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If you sell all that btc that's the taxable event. Capital ends there and then. Look if you can find how much you paid still declare it as capital gains just put 0 in your base cast and the income in your proceeds.

When you start trading that's like a fresh start it will then all be income tax as noted above.

So you will have cgt on the historic value and going forward assuming you trading would be income tax.
Owe you a beer or a steri-stumpie or whatever. Would be cool to see an in-depth article / video covering all this with a few clear examples that account for the various ways people acquire their crypto and turn profits etc.
 

HavocXphere

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Crypto to crypto is not an issue. Crypto to other fx etc is.
Inclined to disagree.

Barter transactions are most certainly a disposal. And SARS has indicated that exchanging crypto to "goods" is a barter transaction. Which is exactly what you're doing when using an exchange to do BTC > ETH or whatever. The fact that the goods are another intangible asset doesn't change the fact that you're bartering the one for the other.

Just like me bartering a Merc for a BMW and then pretending nothing happened isn't gonna fly just because I insist they're both cars. It simply doesn't work like that.

And the countries that have actually spelled this out (e.g. UK) have deemed crypto to crypto to be a disposal.

Frankly I'm still trying to work out where this "it only counts if it's cash" notion even comes from. All the tax stuff is written as consideration is cash or the market value of the thing you receive.

Not that it matters...very much doubt SARS has the ability to hunt down crypto.
 

Snyper564

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Inclined to disagree.

Barter transactions are most certainly a disposal. And SARS has indicated that exchanging crypto to "goods" is a barter transaction. Which is exactly what you're doing when using an exchange to do BTC > ETH or whatever. The fact that the goods are another intangible asset doesn't change the fact that you're bartering the one for the other.

Just like me bartering a Merc for a BMW and then pretending nothing happened isn't gonna fly just because I insist they're both cars. It simply doesn't work like that.

And the countries that have actually spelled this out (e.g. UK) have deemed crypto to crypto to be a disposal.

Frankly I'm still trying to work out where this "it only counts if it's cash" notion even comes from. All the tax stuff is written as consideration is cash or the market value of the thing you receive.

Not that it matters...very much doubt SARS has the ability to hunt down crypto.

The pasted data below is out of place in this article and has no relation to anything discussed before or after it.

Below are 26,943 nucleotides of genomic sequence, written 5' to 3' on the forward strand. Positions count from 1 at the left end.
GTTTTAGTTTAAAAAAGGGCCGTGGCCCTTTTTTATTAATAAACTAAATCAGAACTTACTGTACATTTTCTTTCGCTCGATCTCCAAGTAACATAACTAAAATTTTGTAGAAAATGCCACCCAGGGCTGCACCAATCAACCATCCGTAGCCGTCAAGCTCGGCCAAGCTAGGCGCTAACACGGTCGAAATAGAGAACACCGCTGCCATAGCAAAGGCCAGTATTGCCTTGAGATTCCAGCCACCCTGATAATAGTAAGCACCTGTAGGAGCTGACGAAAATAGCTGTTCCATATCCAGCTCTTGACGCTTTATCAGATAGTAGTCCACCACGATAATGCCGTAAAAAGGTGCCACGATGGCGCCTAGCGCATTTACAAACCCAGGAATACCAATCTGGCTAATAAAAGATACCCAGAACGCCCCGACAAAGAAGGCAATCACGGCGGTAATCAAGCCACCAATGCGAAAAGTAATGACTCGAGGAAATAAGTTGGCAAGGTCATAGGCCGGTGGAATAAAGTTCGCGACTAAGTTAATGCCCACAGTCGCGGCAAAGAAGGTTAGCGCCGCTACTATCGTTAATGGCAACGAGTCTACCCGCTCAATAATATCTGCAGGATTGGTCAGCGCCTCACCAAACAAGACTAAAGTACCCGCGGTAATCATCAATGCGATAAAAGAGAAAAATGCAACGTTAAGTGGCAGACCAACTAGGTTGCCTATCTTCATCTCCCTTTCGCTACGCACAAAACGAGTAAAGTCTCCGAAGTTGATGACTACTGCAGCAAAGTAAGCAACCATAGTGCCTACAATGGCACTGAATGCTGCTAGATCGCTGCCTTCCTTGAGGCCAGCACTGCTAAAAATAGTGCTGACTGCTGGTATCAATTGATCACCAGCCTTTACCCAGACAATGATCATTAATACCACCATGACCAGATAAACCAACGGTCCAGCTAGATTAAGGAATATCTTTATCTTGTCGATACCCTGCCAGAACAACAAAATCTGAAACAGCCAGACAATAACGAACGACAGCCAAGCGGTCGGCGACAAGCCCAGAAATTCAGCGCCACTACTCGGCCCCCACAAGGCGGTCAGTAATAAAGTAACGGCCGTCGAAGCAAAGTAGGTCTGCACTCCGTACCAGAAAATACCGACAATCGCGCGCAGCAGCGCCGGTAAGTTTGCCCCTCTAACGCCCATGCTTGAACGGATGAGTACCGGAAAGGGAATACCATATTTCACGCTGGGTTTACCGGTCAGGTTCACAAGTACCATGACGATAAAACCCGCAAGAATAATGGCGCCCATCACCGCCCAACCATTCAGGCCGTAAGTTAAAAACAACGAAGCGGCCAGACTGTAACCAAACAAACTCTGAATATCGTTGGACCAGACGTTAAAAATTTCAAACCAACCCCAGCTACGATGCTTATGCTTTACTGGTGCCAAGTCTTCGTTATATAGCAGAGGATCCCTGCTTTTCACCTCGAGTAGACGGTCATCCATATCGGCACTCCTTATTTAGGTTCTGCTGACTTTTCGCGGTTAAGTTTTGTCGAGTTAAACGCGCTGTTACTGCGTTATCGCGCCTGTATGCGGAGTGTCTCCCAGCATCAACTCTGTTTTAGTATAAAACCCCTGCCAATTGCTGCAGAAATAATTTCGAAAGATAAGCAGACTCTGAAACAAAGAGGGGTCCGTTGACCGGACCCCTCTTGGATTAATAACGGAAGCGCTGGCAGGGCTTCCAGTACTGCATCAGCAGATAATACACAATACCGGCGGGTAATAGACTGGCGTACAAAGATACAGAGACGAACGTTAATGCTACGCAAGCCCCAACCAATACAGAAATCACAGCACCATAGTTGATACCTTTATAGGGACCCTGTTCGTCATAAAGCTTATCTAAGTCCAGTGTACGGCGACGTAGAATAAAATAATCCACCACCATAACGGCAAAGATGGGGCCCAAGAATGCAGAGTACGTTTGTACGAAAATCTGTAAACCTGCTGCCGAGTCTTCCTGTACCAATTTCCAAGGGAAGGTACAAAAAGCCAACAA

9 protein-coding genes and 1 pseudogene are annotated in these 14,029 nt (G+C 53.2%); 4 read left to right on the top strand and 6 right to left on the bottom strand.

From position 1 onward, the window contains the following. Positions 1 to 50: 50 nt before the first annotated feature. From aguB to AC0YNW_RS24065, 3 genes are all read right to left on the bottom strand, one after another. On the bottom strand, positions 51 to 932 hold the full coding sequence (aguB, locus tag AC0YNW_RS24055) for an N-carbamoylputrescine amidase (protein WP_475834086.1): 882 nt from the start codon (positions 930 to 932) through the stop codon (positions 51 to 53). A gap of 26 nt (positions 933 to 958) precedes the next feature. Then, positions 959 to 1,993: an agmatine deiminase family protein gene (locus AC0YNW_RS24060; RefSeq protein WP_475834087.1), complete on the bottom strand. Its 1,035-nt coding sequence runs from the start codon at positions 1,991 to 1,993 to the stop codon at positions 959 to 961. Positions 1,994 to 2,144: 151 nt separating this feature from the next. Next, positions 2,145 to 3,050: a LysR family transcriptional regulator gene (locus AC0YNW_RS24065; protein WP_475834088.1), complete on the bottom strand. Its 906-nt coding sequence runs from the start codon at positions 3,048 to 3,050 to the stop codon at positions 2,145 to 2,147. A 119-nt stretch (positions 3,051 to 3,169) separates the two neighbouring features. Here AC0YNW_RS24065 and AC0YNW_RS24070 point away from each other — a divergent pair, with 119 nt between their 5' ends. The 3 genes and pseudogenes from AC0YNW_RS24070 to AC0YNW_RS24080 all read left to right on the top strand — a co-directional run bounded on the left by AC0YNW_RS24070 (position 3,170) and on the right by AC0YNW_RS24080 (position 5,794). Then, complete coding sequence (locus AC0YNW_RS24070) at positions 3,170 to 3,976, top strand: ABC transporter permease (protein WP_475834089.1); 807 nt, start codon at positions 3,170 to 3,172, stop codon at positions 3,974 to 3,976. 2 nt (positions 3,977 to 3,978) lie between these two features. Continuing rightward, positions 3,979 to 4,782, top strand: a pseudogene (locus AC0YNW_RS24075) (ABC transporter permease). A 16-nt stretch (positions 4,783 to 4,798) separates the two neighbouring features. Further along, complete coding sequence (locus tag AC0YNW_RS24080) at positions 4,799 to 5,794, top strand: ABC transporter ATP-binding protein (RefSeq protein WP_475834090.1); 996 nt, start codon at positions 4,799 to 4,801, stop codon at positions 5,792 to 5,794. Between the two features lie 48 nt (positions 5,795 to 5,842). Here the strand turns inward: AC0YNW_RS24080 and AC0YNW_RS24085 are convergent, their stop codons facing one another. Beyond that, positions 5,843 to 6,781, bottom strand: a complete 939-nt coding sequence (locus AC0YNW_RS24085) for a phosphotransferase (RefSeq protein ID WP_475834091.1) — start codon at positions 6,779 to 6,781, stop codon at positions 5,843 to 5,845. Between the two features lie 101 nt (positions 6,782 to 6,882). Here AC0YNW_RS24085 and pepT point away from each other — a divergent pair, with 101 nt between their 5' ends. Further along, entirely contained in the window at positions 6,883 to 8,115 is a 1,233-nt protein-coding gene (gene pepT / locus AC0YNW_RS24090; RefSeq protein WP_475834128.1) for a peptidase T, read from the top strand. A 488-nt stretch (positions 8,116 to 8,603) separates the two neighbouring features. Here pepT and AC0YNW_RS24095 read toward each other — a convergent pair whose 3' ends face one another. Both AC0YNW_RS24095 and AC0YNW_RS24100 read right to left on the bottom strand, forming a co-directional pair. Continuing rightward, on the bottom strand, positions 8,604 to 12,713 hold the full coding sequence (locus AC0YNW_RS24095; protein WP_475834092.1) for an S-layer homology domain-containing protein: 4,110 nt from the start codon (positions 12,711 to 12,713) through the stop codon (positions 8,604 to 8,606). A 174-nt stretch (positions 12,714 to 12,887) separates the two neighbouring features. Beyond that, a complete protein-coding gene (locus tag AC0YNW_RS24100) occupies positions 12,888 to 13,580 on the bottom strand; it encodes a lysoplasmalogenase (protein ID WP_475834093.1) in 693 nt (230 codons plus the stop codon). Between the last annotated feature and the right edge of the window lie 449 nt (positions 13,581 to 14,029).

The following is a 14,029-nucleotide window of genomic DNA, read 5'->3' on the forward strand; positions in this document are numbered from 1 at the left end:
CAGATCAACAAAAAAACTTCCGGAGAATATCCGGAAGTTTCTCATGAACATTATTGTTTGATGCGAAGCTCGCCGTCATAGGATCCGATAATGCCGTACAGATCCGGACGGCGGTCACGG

You appear to be correct pls see slide from Bowmans presentation
Screenshot_20210124_222811.jpg
 

Swa

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How does this work in practice though? My employer pays my taxes. Must they now be aware of my other revenue streams so as to know which tax bracket I fall into so they can adjust the tax they're paying for me?


Not quite following...
That is your decision. You can have them deduct extra voluntary tax or pay it in one lump sum at the end of the tax year. Also keep in mind that trading activities can classify you as a provisional taxpayer but this is usually not the case if you're formally employed.

lol :)

I was actually willing to just suck it up and pay the income tax instead as it seemed easier than digging up all those records for CGT.

So assuming I can find the records of those initial bitcoin purchases...what I did with the bitcoin after that is irrelevant...all the shuffling between exchanges and in & out of altcoin trades...all I need is proof of that initial entry into bitcoin 4 years ago and my profits now fall under CGT?

I guess a secondary question then is: Assuming that falls under CGT, what happens if some % of my trading profits this month goes back into my trading pool for next month. Because then next month some of the profit I bank is comprised of a.) a portion of my initial bitcoin and b.) the previous months profits. I surely can't ride the CGT train indefinitely?
You don't need records. You can use the entire value of the disposal as the basis for CGT. Alternatively you can use the market value at the time it was acquired as your cost basis. You only need to submit some kind of proof if SARS decides to do an actual audit as well.
 

Swa

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OK, yours is sorta simple if your info is true. You likely got cgt in this case.

Your purchase of btc is 4 years ago is what is ref to as the base cost of the asset. Say R20k. When you sell now let's say R500k it's proceeds. You pay cgt on the R480k. Please note you cannot deduct that R20k if you don't have the proof you bought it at that price.

When you do your tax return just select I have cgt input proceeds base cost and bobs your uncle.

In the case of traders each trade is looked at sep then totalled together

Trade 1
Exp 100 income 120 prof 20

Trade 2
Exp 120 income 105 loss 15

Total Exp 220
Total income 225
Total profit 5 this is the amount you pay tax on.

Remember you will look at the amount you pay for tax over the annual year of assessment from 1 march to end Feb the following year
Isn't the CGT amount a percentage of the total value that gets added to the normal taxable income?